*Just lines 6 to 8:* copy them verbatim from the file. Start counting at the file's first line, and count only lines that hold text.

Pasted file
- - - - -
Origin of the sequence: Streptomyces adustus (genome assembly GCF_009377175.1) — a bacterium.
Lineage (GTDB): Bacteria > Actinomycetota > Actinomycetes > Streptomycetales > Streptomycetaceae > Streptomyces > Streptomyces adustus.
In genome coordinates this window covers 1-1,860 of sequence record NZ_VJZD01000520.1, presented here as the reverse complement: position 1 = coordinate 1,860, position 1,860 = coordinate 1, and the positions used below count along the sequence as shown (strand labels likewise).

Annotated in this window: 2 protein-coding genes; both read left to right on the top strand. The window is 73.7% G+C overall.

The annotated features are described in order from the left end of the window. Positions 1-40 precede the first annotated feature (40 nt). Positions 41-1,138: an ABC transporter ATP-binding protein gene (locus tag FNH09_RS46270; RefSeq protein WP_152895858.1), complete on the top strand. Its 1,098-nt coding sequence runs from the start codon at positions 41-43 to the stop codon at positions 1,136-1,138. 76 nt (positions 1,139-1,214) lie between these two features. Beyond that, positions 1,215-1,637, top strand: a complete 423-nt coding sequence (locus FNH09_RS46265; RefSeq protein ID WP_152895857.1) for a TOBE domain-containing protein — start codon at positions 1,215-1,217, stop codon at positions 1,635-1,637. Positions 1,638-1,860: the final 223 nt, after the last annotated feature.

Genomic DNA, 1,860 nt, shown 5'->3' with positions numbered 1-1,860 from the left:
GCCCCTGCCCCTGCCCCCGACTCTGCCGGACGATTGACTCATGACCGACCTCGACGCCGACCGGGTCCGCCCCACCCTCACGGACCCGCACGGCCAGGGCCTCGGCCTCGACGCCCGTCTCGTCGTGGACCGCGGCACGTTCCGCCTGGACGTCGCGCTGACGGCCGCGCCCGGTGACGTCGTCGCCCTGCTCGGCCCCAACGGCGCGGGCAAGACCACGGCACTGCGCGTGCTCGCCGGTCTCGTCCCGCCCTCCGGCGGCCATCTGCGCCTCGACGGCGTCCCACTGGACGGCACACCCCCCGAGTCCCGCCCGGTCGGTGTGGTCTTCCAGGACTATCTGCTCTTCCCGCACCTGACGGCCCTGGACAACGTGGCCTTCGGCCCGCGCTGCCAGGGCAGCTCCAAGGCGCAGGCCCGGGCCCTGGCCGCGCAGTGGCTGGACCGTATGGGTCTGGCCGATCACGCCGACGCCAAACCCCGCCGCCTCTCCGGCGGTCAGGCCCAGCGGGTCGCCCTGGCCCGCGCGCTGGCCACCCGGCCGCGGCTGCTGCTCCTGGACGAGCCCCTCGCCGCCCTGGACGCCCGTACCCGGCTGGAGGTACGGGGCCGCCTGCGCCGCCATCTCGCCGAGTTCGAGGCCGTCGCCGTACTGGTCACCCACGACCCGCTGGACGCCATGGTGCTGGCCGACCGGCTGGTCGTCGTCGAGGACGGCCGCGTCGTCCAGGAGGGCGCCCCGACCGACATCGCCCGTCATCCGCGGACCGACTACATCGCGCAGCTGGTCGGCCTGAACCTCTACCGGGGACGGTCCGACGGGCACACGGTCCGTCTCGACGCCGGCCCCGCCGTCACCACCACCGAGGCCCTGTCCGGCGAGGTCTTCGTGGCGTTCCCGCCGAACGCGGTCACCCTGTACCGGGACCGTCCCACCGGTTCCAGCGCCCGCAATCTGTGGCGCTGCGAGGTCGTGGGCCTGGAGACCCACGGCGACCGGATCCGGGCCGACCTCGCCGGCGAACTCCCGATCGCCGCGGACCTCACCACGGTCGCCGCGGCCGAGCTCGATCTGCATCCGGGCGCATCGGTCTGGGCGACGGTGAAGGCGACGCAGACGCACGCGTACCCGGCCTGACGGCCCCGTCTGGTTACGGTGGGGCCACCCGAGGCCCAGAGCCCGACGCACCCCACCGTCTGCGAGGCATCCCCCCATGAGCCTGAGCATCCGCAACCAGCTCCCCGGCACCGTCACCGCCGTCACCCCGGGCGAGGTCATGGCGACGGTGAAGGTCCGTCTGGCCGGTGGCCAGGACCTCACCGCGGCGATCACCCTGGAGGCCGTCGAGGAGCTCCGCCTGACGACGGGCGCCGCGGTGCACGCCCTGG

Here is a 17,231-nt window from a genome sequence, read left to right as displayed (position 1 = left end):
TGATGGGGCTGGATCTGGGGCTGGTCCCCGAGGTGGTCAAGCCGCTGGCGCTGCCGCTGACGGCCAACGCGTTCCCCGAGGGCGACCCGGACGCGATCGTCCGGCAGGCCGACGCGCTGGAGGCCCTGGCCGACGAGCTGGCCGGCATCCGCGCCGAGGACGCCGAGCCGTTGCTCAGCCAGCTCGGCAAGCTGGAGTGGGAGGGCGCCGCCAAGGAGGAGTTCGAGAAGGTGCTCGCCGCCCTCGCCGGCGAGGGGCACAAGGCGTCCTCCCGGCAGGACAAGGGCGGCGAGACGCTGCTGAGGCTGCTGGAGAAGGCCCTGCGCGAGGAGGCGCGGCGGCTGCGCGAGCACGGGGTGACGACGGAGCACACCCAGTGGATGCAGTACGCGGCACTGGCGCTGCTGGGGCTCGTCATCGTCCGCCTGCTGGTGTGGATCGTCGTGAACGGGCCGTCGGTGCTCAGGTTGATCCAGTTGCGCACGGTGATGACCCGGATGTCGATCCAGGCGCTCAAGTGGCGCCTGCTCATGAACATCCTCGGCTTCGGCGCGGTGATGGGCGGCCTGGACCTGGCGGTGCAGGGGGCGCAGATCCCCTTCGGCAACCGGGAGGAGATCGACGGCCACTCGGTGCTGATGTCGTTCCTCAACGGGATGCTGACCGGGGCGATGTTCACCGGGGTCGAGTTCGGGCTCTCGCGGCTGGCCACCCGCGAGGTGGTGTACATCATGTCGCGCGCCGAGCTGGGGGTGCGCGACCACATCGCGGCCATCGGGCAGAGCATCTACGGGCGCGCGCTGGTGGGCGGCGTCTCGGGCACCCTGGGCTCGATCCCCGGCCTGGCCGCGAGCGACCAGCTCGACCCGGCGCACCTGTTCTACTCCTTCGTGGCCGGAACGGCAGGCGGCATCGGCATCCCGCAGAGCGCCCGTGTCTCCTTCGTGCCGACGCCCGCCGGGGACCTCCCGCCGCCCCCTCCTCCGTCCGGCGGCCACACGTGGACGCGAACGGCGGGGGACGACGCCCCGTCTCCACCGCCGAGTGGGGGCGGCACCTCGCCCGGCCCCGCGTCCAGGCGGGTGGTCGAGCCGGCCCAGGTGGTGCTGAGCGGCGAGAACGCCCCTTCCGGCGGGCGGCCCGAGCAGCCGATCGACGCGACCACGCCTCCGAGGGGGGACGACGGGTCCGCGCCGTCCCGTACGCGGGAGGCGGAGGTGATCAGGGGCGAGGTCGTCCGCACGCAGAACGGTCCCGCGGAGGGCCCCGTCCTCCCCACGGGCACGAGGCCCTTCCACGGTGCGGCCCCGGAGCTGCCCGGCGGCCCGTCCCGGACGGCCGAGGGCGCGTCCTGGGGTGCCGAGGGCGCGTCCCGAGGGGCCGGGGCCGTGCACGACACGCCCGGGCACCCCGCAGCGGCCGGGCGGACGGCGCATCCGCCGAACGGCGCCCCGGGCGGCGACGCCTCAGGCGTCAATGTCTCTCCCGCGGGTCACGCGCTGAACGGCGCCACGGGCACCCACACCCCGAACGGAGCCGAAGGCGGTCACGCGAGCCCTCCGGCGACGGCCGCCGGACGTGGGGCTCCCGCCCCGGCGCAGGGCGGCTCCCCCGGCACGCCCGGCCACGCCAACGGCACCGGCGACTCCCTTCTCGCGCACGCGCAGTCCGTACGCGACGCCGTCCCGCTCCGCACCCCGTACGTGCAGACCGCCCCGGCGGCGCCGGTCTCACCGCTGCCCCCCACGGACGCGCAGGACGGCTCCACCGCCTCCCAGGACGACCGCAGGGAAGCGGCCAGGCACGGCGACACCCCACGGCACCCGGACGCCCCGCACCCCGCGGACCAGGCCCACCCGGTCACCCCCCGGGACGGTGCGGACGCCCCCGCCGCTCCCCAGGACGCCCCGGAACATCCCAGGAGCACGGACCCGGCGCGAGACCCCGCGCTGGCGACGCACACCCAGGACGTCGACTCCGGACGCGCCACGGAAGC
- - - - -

Genomic DNA, 1,860 nt, shown 5'->3' with positions numbered 1-1,860 from the left:
GCCCCTGCCCCTGCCCCCGACTCTGCCGGACGATTGACTCATGACCGACCTCGACGCCGACCGGGTCCGCCCCACCCTCACGGACCCGCACGGCCAGGGCCTCGGCCTCGACGCCCGTCTCGTCGTGGACCGCGGCACGTTCCGCCTGGACGTCGCGCTGACGGCCGCGCCCGGTGACGTCGTCGCCCTGCTCGGCCCCAACGGCGCGGGCAAGACCACGGCACTGCGCGTGCTCGCCGGTCTCGTCCCGCCCTCCGGCGGCCATCTGCGCCTCGACGGCGTCCCACTGGACGGCACACCCCCCGAGTCCCGCCCGGTCGGTGTGGTCTTCCAGGACTATCTGCTCTTCCCGCACCTGACGGCCCTGGACAACGTGGCCTTCGGCCCGCGCTGCCAGGGCAGCTCCAAGGCGCAGGCCCGGGCCCTGGCCGCGCAGTGGCTGGACCGTATGGGTCTGGCCGATCACGCCGACGCCAAACCCCGCCGCCTCTCCGGCGGTCAGGCCCAGCGGGTCGCCCTGGCCCGCGCGCTGGCCACCCGGCCGCGGCTGCTGCTCCTGGACGAGCCCCTCGCCGCCCTGGACGCCCGTACCCGGCTGGAGGTACGGGGCCGCCTGCGCCGCCATCTCGCCGAGTTCGAGGCCGTCGCCGTACTGGTCACCCACGACCCGCTGGACGCCATGGTGCTGGCCGACCGGCTGGTCGTCGTCGAGGACGGCCGCGTCGTCCAGGAGGGCGCCCCGACCGACATCGCCCGTCATCCGCGGACCGACTACATCGCGCAGCTGGTCGGCCTGAACCTCTACCGGGGACGGTCCGACGGGCACACGGTCCGTCTCGACGCCGGCCCCGCCGTCACCACCACCGAGGCCCTGTCCGGCGAGGTCTTCGTGGCGTTCCCGCCGAACGCGGTCACCCTGTACCGGGACCGTCCCACCGGTTCCAGCGCCCGCAATCTGTGGCGCTGCGAGGTCGTGGGCCTGGAGACCCACGGCGACCGGATCCGGGCCGACCTCGCCGGCGAACTCCCGATCGCCGCGGACCTCACCACGGTCGCCGCGGCCGAGCTCGATCTGCATCCGGGCGCATCGGTCTGGGCGACGGTGAAGGCGACGCAGACGCACGCGTACCCGGCCTGACGGCCCCGTCTGGTTACGGTGGGGCCACCCGAGGCCCAGAGCCCGACGCACCCCACCGTCTGCGAGGCATCCCCCCATGAGCCTGAGCATCCGCAACCAGCTCCCCGGCACCGTCACCGCCGTCACCCCGGGCGAGGTCATGGCGACGGTGAAGGTCCGTCTGGCCGGTGGCCAGGACCTCACCGCGGCGATCACCCTGGAGGCCGTCGAGGAGCTCCGCCTGACGACGGGCGCCGCGGTGCACGCCCTGG

Here is a 17,231-nt window from a genome sequence, read left to right as displayed (position 1 = left end):